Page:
Boston took a 9-0 loss handed to them directly from the United States Supreme Court who ruled unanimously that the city violated a Christian group’s freedom of speech by not flying their flag outside of the city hall.
This 9-0 court decision overturned a previous case from a lower court, specifically Shurtleff vs City of Boston, in which the city’s flag-raising program would grant requests from private groups to fly their flag outside of city hall, but Boston rejected the request from a man named Harold Shurtleff. He’s the man who organizes a Christian group, and they wanted to fly a flag with a red cross on top of a white and blue background.
The group, once rejected, said their freedom of speech was violated and they ended up with their case being ruled on by the Supreme Court.
The city of Boston tried to defend their decision to reject the Christian group’s flag by saying it could be considered a governmental endorsement of religion, per report.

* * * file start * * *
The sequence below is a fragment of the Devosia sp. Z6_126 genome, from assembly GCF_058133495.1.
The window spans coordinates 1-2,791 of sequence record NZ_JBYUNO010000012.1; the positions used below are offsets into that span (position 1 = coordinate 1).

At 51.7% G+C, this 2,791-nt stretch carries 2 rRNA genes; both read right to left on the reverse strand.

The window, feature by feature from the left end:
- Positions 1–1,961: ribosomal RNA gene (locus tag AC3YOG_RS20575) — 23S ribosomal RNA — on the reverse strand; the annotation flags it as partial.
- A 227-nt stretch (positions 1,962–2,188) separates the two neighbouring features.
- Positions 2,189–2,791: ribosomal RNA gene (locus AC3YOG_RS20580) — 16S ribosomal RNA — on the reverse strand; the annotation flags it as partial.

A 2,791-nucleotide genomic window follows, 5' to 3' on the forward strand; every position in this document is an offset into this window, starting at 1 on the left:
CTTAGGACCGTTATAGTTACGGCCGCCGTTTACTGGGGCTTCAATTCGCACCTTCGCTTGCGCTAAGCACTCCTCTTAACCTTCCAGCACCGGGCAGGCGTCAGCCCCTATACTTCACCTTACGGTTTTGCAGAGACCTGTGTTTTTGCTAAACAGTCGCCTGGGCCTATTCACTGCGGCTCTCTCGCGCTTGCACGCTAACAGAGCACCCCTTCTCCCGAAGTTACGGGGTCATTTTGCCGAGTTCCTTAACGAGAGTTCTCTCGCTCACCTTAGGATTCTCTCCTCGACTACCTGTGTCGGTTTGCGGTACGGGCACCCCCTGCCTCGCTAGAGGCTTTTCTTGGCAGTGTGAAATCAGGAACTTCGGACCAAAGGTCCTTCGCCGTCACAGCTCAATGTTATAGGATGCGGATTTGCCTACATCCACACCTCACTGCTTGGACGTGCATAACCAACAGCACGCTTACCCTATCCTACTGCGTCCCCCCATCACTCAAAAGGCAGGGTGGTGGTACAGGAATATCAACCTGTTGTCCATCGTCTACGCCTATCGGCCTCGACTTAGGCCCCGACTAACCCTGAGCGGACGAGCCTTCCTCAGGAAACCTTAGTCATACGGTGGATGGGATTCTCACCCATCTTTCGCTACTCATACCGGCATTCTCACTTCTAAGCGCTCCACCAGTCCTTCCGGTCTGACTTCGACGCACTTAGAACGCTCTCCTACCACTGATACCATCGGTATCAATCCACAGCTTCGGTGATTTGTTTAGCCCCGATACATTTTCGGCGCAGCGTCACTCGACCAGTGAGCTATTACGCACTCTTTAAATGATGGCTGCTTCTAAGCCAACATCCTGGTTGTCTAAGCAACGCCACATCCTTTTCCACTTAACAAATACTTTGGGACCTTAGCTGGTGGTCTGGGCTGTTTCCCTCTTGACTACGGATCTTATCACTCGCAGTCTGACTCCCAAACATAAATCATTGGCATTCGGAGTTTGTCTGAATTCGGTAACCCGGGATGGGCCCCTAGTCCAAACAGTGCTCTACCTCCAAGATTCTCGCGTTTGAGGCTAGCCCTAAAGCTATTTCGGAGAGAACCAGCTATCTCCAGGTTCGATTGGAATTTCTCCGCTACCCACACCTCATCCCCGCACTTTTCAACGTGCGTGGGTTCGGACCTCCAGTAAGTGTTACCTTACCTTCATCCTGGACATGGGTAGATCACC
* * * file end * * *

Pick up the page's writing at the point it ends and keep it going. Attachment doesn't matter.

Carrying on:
“When the government encourages diverse expression – say, by creating a forum for debate – the First Amendment prevents it from discriminating against speakers based on their viewpoint,” Justice Stephen Breyer, who delivered the opinion of the court, wrote. “But when the government speaks for itself, the First Amendment does not demand airtime for all views.”
That question, whether the flags flown outside of Boston’s city hall represent government speech or an open forum for debate, was at the heart of the case. But the justices ruled that the flag-raising program was not a representation of government speech, saying that by refusing to allow the Christian group to fly its flag, Boston abridged its First Amendment right under the free speech clause.
It seems like the only way the city of Boston could reject the religious flag was to have it in writing beforehand, but that remains debatable as well.